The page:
Is e-filing a better way to file your taxes?
Americans and the IRS might not agree on everything, but they’re mostly on the same page in regards to e-filing individual income tax returns.
Nearly all individual income tax returns filed to the IRS are e-filed. E-filing is a favorite as it’s a win-win for taxpayers and the IRS.
When you e-file your federal income tax return, you save the IRS money because its employees do not need to spend time manually processing your return. And in return, you could get any refund you are owed quicker, especially in the event that you have it directly deposited to your bank accounts.
However, what about safety? And can electronic filing actually provide you access to all the forms that you may need in case you’ve got a intricate tax situation? Are there situations when you can not e-file? Let us look at the benefits of e-filing, and whether it might be the best filing option for your requirements.
If you are thinking about e-filing, a Few of the advantages include:
- Quick confirmation your forms have been obtained: The IRS will affirm a tax filing has been received within one day of electronic submission. For paper filers, the IRS doesn’t send any acknowledgment your forms have arrived safely.
Timely refunds: When you publish a paper filing, it can take six to eight weeks to receive a tax refund. With e-filing, you’ll receive your money in 3 weeks or less. Choosing direct deposit may also speed up the refund process.
Reduced chance of errors: According to the IRS, there is around a 1 percent error rate on e-filed yields, compared with a 20% rate of mistakes on paper filings. The IRS also provides more information on issues discovered on e-filed yields compared with paper returns.
Simple payment process: If you owe the IRS money, it is simpler to pay at your convenience if you e-file. It’s possible to submit returns early and pay afterwards if necessary, as long as you pay from the April 15 filing deadline. And you can schedule electronic money transfers to easily send the IRS what you owe on a date of your choosing again, as long as the IRS receives your payment by Tax Day. Additionally you have the choice to pay your balance by using the IRS Immediate pay service from your checking or savings accounts, filing a credit card through a payment processor for a fee, or paying by check or money order.
Digital storage of tax information: Submitting returns electronically implies there is a digital copy of your tax documents. So if something happens to your paperwork, then you’ll have a digital backup.
The fantastic news: Most taxpayers do decide to e-file and find those benefits — and the practice of doing this is simple.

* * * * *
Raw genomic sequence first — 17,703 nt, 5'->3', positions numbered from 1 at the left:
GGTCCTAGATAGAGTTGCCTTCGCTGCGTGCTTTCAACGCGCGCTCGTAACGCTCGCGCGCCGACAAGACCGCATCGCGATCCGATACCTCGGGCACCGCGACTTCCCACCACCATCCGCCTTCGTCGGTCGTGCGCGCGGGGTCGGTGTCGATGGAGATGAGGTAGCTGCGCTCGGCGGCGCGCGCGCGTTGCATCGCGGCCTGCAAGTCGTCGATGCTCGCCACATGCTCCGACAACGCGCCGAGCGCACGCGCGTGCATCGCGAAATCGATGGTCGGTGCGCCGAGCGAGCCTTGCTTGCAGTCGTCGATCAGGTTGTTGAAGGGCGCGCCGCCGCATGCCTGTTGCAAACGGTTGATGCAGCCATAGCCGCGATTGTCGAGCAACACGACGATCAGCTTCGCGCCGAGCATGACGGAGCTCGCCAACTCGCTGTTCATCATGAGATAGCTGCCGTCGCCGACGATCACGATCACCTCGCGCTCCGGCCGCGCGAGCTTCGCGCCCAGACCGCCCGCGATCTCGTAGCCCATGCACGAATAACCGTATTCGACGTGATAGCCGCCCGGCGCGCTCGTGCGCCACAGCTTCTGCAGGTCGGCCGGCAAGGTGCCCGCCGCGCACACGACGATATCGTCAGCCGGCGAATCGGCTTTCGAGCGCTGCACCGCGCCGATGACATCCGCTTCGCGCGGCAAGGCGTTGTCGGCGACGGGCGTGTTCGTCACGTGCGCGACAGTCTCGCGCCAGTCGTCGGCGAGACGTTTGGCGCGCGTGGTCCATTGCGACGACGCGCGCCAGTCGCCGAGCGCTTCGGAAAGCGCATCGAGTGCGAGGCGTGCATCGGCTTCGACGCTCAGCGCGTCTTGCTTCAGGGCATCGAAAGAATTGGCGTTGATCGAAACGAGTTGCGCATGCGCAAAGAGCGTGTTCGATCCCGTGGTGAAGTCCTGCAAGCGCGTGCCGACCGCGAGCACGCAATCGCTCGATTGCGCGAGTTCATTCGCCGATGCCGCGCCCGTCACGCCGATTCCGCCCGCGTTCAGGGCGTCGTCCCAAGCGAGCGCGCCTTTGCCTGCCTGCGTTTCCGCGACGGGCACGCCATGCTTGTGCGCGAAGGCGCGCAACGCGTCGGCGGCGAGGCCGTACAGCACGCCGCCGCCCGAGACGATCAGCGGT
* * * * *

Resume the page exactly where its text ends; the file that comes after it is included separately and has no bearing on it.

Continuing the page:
You have four options for filing an electronically filed tax return to the IRS.
- Use IRS Free File: If your adjusted gross income is $72,000 or less you could be able to use the IRS Free File program. The types do the math for you and offer standard advice. You can only do your federal return with these forms.
- Use an internet tax preparation service or tax software: Tax prep software and online filing services are options. These options are a simple way to finish and e-file your own forms. Some applications suppliers charge for their programs, Some are liberated. The program asks you simple questions about your own life and financing to steer you through the completion of your forms.
- Get free, in-person tax help: In most states, you will find volunteers to help prepare and e-file returns. However, eligibility for free aid is normally restricted based on earnings, and some providers appeal to specific demographic groups. For example, Tax Counseling for the Elderly programs focus primarily on helping filers who are 60 and older. The IRS maintains a database of licensed providers, but be aware this option is likely to be the most costly one.
Employing online tax preparation software is far and away the preferred approach of most taxpayers. In fact, the IRS says it anticipated more than four in five tax returns to be submitted through tax return prep program.
Is e-filing really stable?
While e-filing is suitable, you may worry about security — particularly with so many data breaches. But experts agree this isn’t a problem which should deter you from e-filing.
“E-filing a tax return has turned out to be a very secure way to file your taxes,” says Scott Grissom, vice president of product direction, advertising and revenue at LegalShield. “In fact, it can be more secure than paper filing since you’re sending your private information through an encrypted network rather than exposing your data in the email.”
Dennis Chow, vice president of data security at SCIS Security, clarifies the IRS has set security measures in place to keep your data secure. “Vendors typically utilize IRS specific APIs that require ab sessions,” Chow says. “All of this can be routed over TLS encrypted links “
It’s very important to employ a trustworthy service that will assist you file your taxes. Chow advises to not e-file on a public computer or use an internet connection that is not private.
For most taxpayers, it is sensible to e-file a return since it is the most convenient way to submit your tax information to the IRS and it allows for timely refunds and easy payment options. Just be certain to use tax planning software from a dependable source, so you may make certain the information you supply to transmit to the IRS will be kept secure.